Jack King’s marathon journey towards 300 Ovens and Murray games – and beyond – began in 1895, on a rough, tussock-laden paddock behind the family home…….When Wangaratta’s Daine Porter reached the target a fortnight ago it was on a floodlit oval, in front of a large, adoring home crowd, which cheered his every possession……..

The ‘paddock’, on which King honed his footy skills, was re-shaped to become Barkly Park, home of the famous Rutherglen Redlegs.

Of the seven King brothers who played their part in helping the ‘Glen become a behemoth at the turn of the century, Jack was the pick of them.

St.Kilda lured him to their Junction Oval for a brief eight-game stay in 1904. But he was content to ply his craft back home, chalking up 11 premierships in a 26-year career, before hanging up his boots, aged 47, in 1926…………….


In fact King is the only member of the O & M’s exclusive 24-Member ‘300-Club’ to have played League football……Would a few of the others have made it, had they so desired ?………Maybe, but that’s purely hypothetical…..

Robbie Walker, for instance, simply reckons he wasn’t good enough. He was invited to play with North Melbourne’s Thirds and Reserves, but homesickness got to him……..307 Games later, with four Premierships, 12 Wangaratta Rovers Best & Fairests and 5 Morris Medals behind him, he retired as a Legend of the local game.

It’s said that Essendon made overtures at one stage, and Footscray offered to draft him, with the promise of senior games, but he resisted.

After winning his fifth Medal in 2003, a debilitating back injury cut him down whilst there was still plenty of footy left in the Walker legs.

At various stages in his career, Walker played alongside six other 300-Gamers in the Hawk line-up – including the unflappable Mervyn Holmes.

Holmes, a Carboor farmer, was the epitome of the tough-as-teak country footballer. He also provided ample leadership. When Robbie Walker was making his way in the game, it was ‘Farmer’ who was his coach and inspiration.

Michael Wilson took over Holmes’s prized Number 16 locker and did it proud. For 17 years, and 316 senior games Wilson ran harder, and tackled and harassed more ferociously than anyone. He was acclaimed as the model clubman at the W.J.Findlay Oval, and wore the Black and Gold O & M jumper on 23 occasions.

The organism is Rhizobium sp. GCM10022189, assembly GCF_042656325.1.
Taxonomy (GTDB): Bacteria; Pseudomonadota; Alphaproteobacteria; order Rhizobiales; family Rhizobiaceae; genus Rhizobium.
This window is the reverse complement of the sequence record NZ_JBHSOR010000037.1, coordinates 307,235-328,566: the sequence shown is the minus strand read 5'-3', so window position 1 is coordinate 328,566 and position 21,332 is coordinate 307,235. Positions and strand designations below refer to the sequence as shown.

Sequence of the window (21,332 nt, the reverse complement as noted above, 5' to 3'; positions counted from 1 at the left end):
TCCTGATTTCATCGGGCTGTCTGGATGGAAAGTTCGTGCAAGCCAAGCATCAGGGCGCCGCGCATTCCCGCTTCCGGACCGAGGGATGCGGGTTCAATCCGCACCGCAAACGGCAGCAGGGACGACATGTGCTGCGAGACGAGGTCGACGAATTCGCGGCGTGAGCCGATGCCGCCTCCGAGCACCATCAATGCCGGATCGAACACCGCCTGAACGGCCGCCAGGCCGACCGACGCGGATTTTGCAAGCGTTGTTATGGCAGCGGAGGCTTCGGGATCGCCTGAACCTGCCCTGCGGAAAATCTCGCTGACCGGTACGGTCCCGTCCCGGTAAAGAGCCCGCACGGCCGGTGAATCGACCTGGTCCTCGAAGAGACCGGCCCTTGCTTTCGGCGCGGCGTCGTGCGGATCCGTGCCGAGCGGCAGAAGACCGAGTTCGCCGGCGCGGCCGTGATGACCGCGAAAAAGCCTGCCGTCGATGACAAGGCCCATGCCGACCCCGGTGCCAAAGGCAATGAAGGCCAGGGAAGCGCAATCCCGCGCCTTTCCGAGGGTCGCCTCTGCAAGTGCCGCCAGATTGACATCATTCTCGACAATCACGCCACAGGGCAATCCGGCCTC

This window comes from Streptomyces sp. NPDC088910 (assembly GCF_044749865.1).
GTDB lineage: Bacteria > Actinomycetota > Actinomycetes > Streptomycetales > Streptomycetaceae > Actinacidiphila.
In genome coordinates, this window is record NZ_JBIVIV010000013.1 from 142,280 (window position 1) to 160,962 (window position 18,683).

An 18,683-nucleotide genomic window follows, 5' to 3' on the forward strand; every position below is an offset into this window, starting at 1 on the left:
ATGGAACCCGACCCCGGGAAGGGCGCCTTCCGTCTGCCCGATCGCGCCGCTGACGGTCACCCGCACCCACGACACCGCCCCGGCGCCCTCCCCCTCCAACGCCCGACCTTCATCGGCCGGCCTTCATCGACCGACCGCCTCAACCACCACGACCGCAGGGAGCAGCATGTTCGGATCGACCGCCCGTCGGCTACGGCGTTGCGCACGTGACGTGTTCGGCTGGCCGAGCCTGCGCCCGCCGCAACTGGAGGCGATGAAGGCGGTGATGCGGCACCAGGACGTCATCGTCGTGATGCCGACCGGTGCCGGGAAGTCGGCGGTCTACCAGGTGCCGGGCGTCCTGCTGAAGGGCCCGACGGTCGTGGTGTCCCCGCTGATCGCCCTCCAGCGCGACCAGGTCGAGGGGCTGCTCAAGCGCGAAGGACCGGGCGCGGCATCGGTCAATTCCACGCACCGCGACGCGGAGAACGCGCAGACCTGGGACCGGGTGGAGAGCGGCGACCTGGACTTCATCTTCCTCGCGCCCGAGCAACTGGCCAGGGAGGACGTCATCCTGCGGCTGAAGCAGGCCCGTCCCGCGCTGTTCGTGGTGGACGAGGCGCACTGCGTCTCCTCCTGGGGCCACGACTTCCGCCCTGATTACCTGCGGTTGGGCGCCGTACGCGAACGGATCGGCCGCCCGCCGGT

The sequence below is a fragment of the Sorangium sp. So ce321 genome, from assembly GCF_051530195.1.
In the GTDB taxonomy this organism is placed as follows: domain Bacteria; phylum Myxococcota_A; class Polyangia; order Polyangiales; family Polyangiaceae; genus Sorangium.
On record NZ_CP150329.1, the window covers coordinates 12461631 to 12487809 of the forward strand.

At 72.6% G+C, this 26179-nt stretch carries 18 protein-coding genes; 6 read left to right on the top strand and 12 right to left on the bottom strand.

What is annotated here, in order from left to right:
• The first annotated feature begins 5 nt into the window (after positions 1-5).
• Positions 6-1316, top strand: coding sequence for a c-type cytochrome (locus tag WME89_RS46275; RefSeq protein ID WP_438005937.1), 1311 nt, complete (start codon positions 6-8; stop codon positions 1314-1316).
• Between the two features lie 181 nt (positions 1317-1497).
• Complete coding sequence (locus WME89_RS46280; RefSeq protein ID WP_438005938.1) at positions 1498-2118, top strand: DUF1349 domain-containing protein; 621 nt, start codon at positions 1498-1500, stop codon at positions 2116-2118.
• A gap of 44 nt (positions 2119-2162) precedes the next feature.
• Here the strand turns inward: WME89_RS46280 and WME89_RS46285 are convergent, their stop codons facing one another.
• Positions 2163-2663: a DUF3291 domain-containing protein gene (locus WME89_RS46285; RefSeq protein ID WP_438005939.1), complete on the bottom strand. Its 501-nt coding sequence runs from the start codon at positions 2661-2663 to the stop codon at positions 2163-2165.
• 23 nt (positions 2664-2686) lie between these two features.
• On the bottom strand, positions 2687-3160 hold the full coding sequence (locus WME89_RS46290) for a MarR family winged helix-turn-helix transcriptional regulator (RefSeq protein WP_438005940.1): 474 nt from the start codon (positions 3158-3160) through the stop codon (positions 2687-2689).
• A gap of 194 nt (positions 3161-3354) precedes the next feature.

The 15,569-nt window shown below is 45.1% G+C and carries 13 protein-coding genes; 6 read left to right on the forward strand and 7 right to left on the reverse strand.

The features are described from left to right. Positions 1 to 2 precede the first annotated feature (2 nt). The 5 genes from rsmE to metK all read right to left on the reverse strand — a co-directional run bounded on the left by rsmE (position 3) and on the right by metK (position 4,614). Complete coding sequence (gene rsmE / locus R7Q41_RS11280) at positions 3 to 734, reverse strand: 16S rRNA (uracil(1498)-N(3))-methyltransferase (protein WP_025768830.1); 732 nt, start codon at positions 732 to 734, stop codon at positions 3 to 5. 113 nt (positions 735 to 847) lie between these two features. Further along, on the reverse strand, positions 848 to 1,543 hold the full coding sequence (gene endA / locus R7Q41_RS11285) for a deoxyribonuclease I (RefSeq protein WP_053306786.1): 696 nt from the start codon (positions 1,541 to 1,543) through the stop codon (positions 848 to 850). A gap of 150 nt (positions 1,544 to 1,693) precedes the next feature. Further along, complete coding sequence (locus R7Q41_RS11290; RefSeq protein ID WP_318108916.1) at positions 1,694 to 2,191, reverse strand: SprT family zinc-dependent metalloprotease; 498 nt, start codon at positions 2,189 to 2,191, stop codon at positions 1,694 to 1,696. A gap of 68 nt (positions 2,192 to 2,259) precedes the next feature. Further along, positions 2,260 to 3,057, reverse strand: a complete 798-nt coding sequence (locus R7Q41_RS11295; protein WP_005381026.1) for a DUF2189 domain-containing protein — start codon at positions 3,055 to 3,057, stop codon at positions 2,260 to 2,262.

Wayne Pendergast was one of the opponents who often crossed paths with Merv Holmes. He had the unique distinction of playing in premierships with three clubs – Wodonga (1981), North Albury (1984) and Lavington (1986) in his 312 games.

When his son Matthew started coming through the ranks at Lavington, the good judges salivated. Matt was more skilful than his dad, ultra-competitive, and almost as tough. A regular inter-league rep and five-time Lavi B & F, he made 262 appearances with the Panthers, and a further 38 with Wodonga Raiders.

Kerry Bahr had the distinction of playing with both of the Pendergasts. He was recruited to Lavington from Walla Walla in 1987 and played in a losing Grand Final against Wang Rovers the following year. A skilful left-footer and renowned on-baller, he morphed into a dogged tagger, and played a key role in two Panthers flags in the early-2000’s.

Mark Booth arrived on the scene just as the Rovers embarked on their Golden Era of the ‘70’s. They didn’t come much tougher – or more durable – than the 13-time O & M rep, whose first flag came in 1974…..and his fifth 17 years later.

He would have added another in 1988, only for a moment of madness in the final home-and-home game, which saw him rubbed out for the finals……